France has confirmed the Fessenheim-1 NPP will be permanently shut down in late February, followed by Fessenheim-2 in June. The units, located near Colmar in northeast France, became operational in 1978, making them the oldest reactors still operational in the French nuclear fleet. 

Hinkley Point B power station now holds the record for generating more electricity than any other NPP in the country. Since the plant began operating in 1976, Hinkley Point B has generated 300 TWh of low-carbon electricity, simultaneously avoiding the production of 105 million tonnes of CO2e.

Japanese utility Shikoku Electric Power Co has been ordered by a Hiroshima court to suspend operations of its only operable nuclear reactor, the No. 3 unit at its Ikata plant in western Japan. 

Lithuania has expressed concern regarding the construction and operation of Belarus’ Astravets NPP, which is under construction only 31 miles from the Lithuanian capital, Vilnius. The Lithuanian Energy Minister stated that the plant “is a threat to our national security, public health, and the environment”, especially given the region is vulnerable to seismic activity.  

Austria remains opposed to nuclear power , adamant to remain nuclear-free in its pursuit of more environmentally friendly power sources. Chancellor Sebastian Kruz stated that although its important Austria supports renewable resources, it won’t include nuclear energy; making it clear that Austria is against using EU funding to support nuclear energy. 

Canada’ Bruce power plant took its Unit 6 reactor offline to begin a $2.1 billion project to replace all its major components. The reactor will be out of service for the next four years, and marks the beginning of a 13 year, $13 billion project to refurbish six of the plant’s eight reactors. 
Domestic Civil Nuclear Developments
GE Hitachi Nuclear Energy and TerraPower have announced plans to establish a partnership to design and build the Versatile Test Reactor (VTR) for the U.S. Department of Energy (DOE). The VTR will be used to test and develop advanced reactor fuels and materials, with the DOE hopeful the project could be completed as early as 2026.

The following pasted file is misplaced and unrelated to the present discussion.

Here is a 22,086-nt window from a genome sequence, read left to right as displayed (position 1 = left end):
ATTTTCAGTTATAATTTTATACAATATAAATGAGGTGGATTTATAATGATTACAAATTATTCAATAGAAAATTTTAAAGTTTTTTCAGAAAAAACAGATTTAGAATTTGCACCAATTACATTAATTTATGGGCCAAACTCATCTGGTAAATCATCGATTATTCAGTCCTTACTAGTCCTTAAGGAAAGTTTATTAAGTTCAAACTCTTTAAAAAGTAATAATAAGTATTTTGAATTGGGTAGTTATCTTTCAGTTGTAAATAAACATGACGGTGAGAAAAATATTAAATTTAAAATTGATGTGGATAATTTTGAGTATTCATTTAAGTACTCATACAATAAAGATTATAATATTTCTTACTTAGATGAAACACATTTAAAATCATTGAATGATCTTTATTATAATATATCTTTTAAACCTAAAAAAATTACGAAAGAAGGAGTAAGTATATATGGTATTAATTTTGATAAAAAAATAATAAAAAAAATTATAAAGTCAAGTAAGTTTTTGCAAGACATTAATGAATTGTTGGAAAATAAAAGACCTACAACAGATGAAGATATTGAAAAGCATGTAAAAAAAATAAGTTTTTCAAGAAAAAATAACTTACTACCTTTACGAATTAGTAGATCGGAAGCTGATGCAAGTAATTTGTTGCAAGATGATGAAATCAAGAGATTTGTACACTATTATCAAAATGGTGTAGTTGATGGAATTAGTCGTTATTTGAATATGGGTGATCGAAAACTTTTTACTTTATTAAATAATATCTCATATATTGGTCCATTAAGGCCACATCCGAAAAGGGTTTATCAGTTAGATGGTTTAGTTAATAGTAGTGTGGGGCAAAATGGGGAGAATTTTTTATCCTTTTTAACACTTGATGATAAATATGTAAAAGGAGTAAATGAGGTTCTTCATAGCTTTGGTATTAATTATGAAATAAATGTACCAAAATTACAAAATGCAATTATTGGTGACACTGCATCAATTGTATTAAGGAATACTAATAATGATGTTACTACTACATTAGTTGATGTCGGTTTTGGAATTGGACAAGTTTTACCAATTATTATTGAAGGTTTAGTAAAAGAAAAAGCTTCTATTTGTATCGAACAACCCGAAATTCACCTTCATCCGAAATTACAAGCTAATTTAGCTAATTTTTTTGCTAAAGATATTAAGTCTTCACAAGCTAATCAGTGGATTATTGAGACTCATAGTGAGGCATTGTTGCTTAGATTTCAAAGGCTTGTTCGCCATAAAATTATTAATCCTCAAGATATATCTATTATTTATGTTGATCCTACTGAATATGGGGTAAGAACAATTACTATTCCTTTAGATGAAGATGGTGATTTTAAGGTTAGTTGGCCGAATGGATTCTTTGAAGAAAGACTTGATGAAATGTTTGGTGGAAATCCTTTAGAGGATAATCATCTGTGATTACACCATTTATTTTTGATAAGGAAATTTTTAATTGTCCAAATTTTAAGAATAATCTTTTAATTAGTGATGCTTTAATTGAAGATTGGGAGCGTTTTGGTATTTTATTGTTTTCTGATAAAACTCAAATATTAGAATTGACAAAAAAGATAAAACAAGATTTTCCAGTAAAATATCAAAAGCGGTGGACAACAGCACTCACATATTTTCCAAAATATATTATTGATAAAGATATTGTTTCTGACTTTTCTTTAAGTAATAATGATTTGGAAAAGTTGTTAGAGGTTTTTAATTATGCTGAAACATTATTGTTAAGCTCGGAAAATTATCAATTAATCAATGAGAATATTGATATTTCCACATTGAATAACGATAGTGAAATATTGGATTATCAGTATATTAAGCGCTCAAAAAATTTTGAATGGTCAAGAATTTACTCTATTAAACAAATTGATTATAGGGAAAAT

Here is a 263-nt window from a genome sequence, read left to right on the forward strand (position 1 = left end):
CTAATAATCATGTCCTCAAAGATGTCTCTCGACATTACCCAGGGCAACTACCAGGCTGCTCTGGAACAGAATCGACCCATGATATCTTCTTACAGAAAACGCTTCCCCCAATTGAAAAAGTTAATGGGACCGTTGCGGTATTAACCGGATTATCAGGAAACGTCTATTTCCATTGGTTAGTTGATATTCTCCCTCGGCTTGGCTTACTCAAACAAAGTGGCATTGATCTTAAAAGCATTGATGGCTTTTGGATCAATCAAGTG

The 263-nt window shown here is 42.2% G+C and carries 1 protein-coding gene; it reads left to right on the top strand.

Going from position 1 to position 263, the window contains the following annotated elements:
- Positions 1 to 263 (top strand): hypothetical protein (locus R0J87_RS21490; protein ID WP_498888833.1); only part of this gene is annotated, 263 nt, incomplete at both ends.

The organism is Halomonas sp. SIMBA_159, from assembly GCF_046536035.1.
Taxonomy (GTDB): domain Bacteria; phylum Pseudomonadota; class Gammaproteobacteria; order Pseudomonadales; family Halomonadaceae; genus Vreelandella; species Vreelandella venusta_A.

Nuclear Security and Emerging Technologies
Researchers at Sandia National Laboratory have created a new system of analysis to identify how much power plants save through wet cooling systems and an air cooling system, to make NPPs more energy efficient and reduce water use. 

Digital and technological innovation is being touted as an important way to enhance safety and risk assessment standards and practices for new generation NPPs. Digitalization will help elevate safety standards to allow nuclear to fully contribute to the low carbon futures of China, India and beyond. 

Exelon’s Clinton nuclear plant in Illinois has installed new accident tolerant fuel . Accident tolerant fuels are supported by the DOE and are intended to directly and substantially enhance nuclear fuel reliability and safety.
Noteworthy Research
The Atlantic Council’s Global Energy Center has released two issue briefs titled “ Transforming the Power Sector in Developing Countries: Geopolitics, Poverty and Climate Change in Bangladesh ” and another titled “ Transforming the Power Sector in Developing Countries: Geopolitics, Poverty and Climate Change in Pakistan ”. Authored by Dr. Robert F. Ichord, Jr., the briefs address the key challenges and constraints Bangladesh and Pakistan face in decarbonizing their respective power sectors. 

The Stimson Center released a comprehensive report titled “ Evaluating Member State Acceptance of Blockchain for Nuclear Safeguards”.The report aims to inform member states and the International Atomic Energy Agency about the challenges and opportunities associated with deploying Distributed Ledger Technology (DLT) for safeguard purposes. It also explored potential user requirements that should be considered if stakeholders decide to move forward with designing a DTL for safeguards verification and analysis. 
The Nuclear Conversation
For more than two decades, the Partnership for Global Security (PGS) has developed actionable responses to global security challenges by engaging international, private sector, and multidisciplinary expert partners to assess policy needs, identify effective strategies, and drive demonstrable results.